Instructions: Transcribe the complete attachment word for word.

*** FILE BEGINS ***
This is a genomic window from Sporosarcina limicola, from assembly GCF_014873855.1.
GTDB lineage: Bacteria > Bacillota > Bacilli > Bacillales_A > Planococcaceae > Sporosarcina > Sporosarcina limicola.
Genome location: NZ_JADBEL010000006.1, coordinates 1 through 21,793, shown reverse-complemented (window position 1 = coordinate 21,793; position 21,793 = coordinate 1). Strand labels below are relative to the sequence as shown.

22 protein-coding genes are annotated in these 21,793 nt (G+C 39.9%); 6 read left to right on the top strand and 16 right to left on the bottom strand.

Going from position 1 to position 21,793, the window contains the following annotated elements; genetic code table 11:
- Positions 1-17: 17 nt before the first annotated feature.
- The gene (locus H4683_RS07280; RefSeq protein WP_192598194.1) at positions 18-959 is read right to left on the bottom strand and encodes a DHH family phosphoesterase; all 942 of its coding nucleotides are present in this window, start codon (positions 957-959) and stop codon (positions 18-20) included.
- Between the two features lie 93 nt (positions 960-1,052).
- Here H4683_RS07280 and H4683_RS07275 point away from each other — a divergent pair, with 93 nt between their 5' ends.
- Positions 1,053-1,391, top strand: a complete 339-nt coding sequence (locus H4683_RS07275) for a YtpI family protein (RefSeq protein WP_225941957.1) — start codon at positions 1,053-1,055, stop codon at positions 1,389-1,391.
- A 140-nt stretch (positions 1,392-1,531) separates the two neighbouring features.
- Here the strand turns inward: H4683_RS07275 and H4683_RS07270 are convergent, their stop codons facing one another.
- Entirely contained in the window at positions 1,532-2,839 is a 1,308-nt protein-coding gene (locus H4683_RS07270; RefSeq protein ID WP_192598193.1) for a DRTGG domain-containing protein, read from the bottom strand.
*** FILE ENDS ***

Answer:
This is a genomic window from Sporosarcina limicola, from assembly GCF_014873855.1.
GTDB lineage: Bacteria > Bacillota > Bacilli > Bacillales_A > Planococcaceae > Sporosarcina > Sporosarcina limicola.
Genome location: NZ_JADBEL010000006.1, coordinates 1 through 21,793, shown reverse-complemented (window position 1 = coordinate 21,793; position 21,793 = coordinate 1). Strand labels below are relative to the sequence as shown.

22 protein-coding genes are annotated in these 21,793 nt (G+C 39.9%); 6 read left to right on the top strand and 16 right to left on the bottom strand.

Going from position 1 to position 21,793, the window contains the following annotated elements; genetic code table 11:
- Positions 1-17: 17 nt before the first annotated feature.
- The gene (locus H4683_RS07280; RefSeq protein WP_192598194.1) at positions 18-959 is read right to left on the bottom strand and encodes a DHH family phosphoesterase; all 942 of its coding nucleotides are present in this window, start codon (positions 957-959) and stop codon (positions 18-20) included.
- Between the two features lie 93 nt (positions 960-1,052).
- Here H4683_RS07280 and H4683_RS07275 point away from each other — a divergent pair, with 93 nt between their 5' ends.
- Positions 1,053-1,391, top strand: a complete 339-nt coding sequence (locus H4683_RS07275) for a YtpI family protein (RefSeq protein WP_225941957.1) — start codon at positions 1,053-1,055, stop codon at positions 1,389-1,391.
- A 140-nt stretch (positions 1,392-1,531) separates the two neighbouring features.
- Here the strand turns inward: H4683_RS07275 and H4683_RS07270 are convergent, their stop codons facing one another.
- Entirely contained in the window at positions 1,532-2,839 is a 1,308-nt protein-coding gene (locus H4683_RS07270; RefSeq protein ID WP_192598193.1) for a DRTGG domain-containing protein, read from the bottom strand.